The battle of old timey bread baking

My brain decided I wanted to make bread. From scratch. So, I found a recipe on Pinterest that upon cursory glance (remember that) looked easy enough for even a bread baking virgin like myself to try.

So, I gathered up the needed items. Got the big container of flour down from on top of the fridge. Finally washed my loaf pan. Went out and bought yeast. Yeast. This was no longer the glimmer of an idea–by God, this was real life.

Stand mixer at the ready.

I told The Hubs this “wouldn’t take long” because “the bread only has to rise for an hour.” Fine.

Now let’s step back and take a look at who we’re talking about here. I’ve watched my mom bake. I’ve eaten bread. I’ve had loaves of bread stolen from my dry goods store by Confederate soldiers during the Siege and Capture of Harpers Ferry event. But my bread baking skills consist of two steps:

1. Open tube of bread dough
2. Place bread dough on cookie sheet.

I can, however, find my way around a recipe card. Dissolve yeast in warm water? Check. Add butter, sugar, salt, more warm water? Easy peasy.

Then came the flour.

I was halving the recipe, so with math skills in hand, I needed like four and a half cups. Fine. I gradually added them in–some how still managing to get covered with flour in the process–until I got to four cups. The dough looked…well it looked like dough. Kind of sticky. But dough.

Surely this means that’s enough flour.

So, I put the hook thing on my stand mixer and let it knead away.

Ten minutes later, it still looked the same. It was sticky. It was not a ball of dough–it was The Blob’s svelter cousin.

It was at this point I got a little concerned.

Shortly thereafter, I was covered in sticky, gummy dough. I wrangled it from the stand mixer bowl and flopped it into a greased bowl.

It looked like silly putty. Thin. Silly. Putty.

Concern grew.

Nonetheless, I covered it and sat back an hour to let it rise. In the meantime, I looked at the recipe to see what the next step was, assuming it would involve heating up the oven.

Wrong. It included words like “roll out the dough” and “let rise another hour.”

Mother of God.

So I texted my mother. Surely this is out of the ordinary.

“That’s pretty normal,” she responded. “It makes the bread lighter.”

Does everybody know this but me? Evidently, because she asked the two ladies she was shopping with and they confirmed, yes, this is a step that shouldn’t be skipped.

Well poop.

I was not convinced the dough would even rise. THIS was the monster I discovered an hour later:


Okay, I’ll roll with it.

I sprinkled flour on the table and on the rolling pin. I dipped my hands in flour. And I punched the dough. Which was actually really fun.

Then I had to roll it out. It glurped out on to the table. Glurped is really the only way I can describe the action the dough made. Then we looked at each other, the dough and I, and it occurred to me that it was still mighty sticky.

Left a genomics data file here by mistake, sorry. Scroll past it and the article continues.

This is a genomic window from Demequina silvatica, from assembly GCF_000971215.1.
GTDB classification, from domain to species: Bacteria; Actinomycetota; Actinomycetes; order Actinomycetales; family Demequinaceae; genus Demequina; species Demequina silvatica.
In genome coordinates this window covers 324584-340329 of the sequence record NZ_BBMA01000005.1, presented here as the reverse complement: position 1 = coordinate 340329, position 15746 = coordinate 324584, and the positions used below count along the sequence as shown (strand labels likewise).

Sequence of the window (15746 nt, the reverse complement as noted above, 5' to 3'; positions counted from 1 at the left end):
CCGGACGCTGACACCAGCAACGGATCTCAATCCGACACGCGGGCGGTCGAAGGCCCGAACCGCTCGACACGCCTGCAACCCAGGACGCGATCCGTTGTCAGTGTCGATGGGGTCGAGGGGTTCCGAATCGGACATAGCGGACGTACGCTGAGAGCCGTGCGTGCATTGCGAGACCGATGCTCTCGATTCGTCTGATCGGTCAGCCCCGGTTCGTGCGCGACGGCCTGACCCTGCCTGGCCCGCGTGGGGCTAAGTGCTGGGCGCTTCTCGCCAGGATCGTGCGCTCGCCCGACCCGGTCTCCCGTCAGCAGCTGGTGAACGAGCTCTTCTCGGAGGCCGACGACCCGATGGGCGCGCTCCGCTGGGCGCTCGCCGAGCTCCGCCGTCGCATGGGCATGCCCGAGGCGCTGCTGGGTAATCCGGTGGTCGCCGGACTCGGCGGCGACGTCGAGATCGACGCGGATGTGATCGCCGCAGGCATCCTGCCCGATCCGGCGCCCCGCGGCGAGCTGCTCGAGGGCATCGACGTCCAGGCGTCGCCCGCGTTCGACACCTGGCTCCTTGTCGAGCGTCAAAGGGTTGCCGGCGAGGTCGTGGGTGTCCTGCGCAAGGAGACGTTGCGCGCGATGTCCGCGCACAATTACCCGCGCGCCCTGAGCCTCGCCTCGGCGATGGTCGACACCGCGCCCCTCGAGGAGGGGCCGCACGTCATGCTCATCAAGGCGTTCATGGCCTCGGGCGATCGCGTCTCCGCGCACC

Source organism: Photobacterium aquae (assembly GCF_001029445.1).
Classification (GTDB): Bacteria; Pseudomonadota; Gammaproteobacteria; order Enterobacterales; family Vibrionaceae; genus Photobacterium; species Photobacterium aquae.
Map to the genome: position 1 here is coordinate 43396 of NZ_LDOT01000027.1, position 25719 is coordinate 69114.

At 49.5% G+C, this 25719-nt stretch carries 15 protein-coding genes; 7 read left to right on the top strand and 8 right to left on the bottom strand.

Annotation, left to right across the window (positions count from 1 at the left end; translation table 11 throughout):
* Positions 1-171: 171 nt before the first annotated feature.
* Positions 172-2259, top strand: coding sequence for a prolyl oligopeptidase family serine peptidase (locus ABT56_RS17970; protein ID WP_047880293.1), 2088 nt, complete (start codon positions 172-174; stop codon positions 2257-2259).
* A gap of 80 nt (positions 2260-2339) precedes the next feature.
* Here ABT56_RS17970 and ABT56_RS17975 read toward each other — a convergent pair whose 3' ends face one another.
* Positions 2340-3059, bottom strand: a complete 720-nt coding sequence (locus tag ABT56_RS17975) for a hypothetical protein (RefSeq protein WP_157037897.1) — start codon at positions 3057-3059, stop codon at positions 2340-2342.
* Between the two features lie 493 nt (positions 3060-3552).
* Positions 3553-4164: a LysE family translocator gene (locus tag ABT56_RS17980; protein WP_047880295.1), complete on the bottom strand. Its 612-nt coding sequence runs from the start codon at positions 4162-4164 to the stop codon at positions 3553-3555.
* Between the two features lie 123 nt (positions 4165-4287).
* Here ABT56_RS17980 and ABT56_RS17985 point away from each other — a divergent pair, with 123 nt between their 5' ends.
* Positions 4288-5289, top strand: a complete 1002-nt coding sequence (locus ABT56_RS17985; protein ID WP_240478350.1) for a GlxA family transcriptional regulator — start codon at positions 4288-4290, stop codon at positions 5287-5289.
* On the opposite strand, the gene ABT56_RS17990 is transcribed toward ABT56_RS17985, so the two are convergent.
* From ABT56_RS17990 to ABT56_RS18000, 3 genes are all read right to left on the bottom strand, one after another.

I cannot explain to you what happened next. It was like instinct kicked in and I just knew what to do. Flour, flour, roll, roll the other way, roll. My bowl of goo suddenly turned into this:


Which an hour later turned into:


Even as it baked, I was still not entirely convinced it was going to work. Yet, half an hour later, I pulled THIS out of the oven:


I almost wept. It was so beautiful. Bread. Real flipping bread. But I will tell you what, bread was time consuming. Two and a half hours. I’m fairly certain in years past, people made more than one loaf at a time. Which makes sense. Fun fact: after the arsenals in Harpers Ferry were blown up, the Union Army rebuilt one and used it for baking bread.


I basically need my own arsenal for bread baking. Or, if nothing else, another loaf pan.

But hey, old timey activity under my belt. I’ve baked bread from scratch. Now that somewhat horrifying, extremely touch and go experience can be translated into my novel! Writing what you know.

Just one more:


I mean, it’s sitting there mocking the box of baking mix.

And yes, it was delicious. And yes, I suddenly got a complex and promptly made an eclair cake as an encore. And now I’m blogging about it.

But I’m still not sure what the correct amount of flour was. Or the correct consistency.

Details, details.



  1. Congratulations on your first loaf of real homemade bread. I hope it won’t be the last.

    The correct amount of flour is whatever it takes to create a ball of dough that doesn’t quite stick to your fingers. And kneading it by hand rather than your mixer will allow you to judge that better. Bread recipes are never exact.

    1. It was actually a bet satisfying experience!! My goal is to one day make my grandpas salt rising bread. The recipe is intimidating: a starter that you make the night before, random use if potatoes. I’ll do it at some point…maybe something to tackle this fall!

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